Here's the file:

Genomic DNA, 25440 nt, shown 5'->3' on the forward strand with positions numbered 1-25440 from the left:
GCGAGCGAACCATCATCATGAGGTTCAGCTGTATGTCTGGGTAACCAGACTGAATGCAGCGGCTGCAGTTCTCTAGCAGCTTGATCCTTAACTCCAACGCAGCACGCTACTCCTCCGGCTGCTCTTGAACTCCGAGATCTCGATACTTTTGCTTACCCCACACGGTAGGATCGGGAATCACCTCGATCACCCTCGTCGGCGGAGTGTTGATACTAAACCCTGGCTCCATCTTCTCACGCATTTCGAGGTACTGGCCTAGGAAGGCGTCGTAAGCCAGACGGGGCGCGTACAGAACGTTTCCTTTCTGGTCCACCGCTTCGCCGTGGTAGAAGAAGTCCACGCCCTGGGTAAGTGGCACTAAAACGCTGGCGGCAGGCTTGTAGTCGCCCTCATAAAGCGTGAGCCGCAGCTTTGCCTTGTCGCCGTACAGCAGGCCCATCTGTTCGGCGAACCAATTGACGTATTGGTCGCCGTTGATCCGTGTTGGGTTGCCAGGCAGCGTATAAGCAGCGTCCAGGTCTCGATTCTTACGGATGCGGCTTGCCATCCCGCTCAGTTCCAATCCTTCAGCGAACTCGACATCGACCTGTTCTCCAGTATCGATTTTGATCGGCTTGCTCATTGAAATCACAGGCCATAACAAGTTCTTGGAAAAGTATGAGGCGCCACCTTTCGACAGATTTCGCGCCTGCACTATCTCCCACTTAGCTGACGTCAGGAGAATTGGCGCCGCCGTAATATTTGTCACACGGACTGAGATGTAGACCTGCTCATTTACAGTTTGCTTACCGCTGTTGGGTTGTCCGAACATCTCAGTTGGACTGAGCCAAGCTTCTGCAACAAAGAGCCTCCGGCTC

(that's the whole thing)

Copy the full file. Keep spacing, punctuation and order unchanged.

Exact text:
Genomic DNA, 25440 nt, shown 5'->3' on the forward strand with positions numbered 1-25440 from the left:
GCGAGCGAACCATCATCATGAGGTTCAGCTGTATGTCTGGGTAACCAGACTGAATGCAGCGGCTGCAGTTCTCTAGCAGCTTGATCCTTAACTCCAACGCAGCACGCTACTCCTCCGGCTGCTCTTGAACTCCGAGATCTCGATACTTTTGCTTACCCCACACGGTAGGATCGGGAATCACCTCGATCACCCTCGTCGGCGGAGTGTTGATACTAAACCCTGGCTCCATCTTCTCACGCATTTCGAGGTACTGGCCTAGGAAGGCGTCGTAAGCCAGACGGGGCGCGTACAGAACGTTTCCTTTCTGGTCCACCGCTTCGCCGTGGTAGAAGAAGTCCACGCCCTGGGTAAGTGGCACTAAAACGCTGGCGGCAGGCTTGTAGTCGCCCTCATAAAGCGTGAGCCGCAGCTTTGCCTTGTCGCCGTACAGCAGGCCCATCTGTTCGGCGAACCAATTGACGTATTGGTCGCCGTTGATCCGTGTTGGGTTGCCAGGCAGCGTATAAGCAGCGTCCAGGTCTCGATTCTTACGGATGCGGCTTGCCATCCCGCTCAGTTCCAATCCTTCAGCGAACTCGACATCGACCTGTTCTCCAGTATCGATTTTGATCGGCTTGCTCATTGAAATCACAGGCCATAACAAGTTCTTGGAAAAGTATGAGGCGCCACCTTTCGACAGATTTCGCGCCTGCACTATCTCCCACTTAGCTGACGTCAGGAGAATTGGCGCCGCCGTAATATTTGTCACACGGACTGAGATGTAGACCTGCTCATTTACAGTTTGCTTACCGCTGTTGGGTTGTCCGAACATCTCAGTTGGACTGAGCCAAGCTTCTGCAACAAAGAGCCTCCGGCTC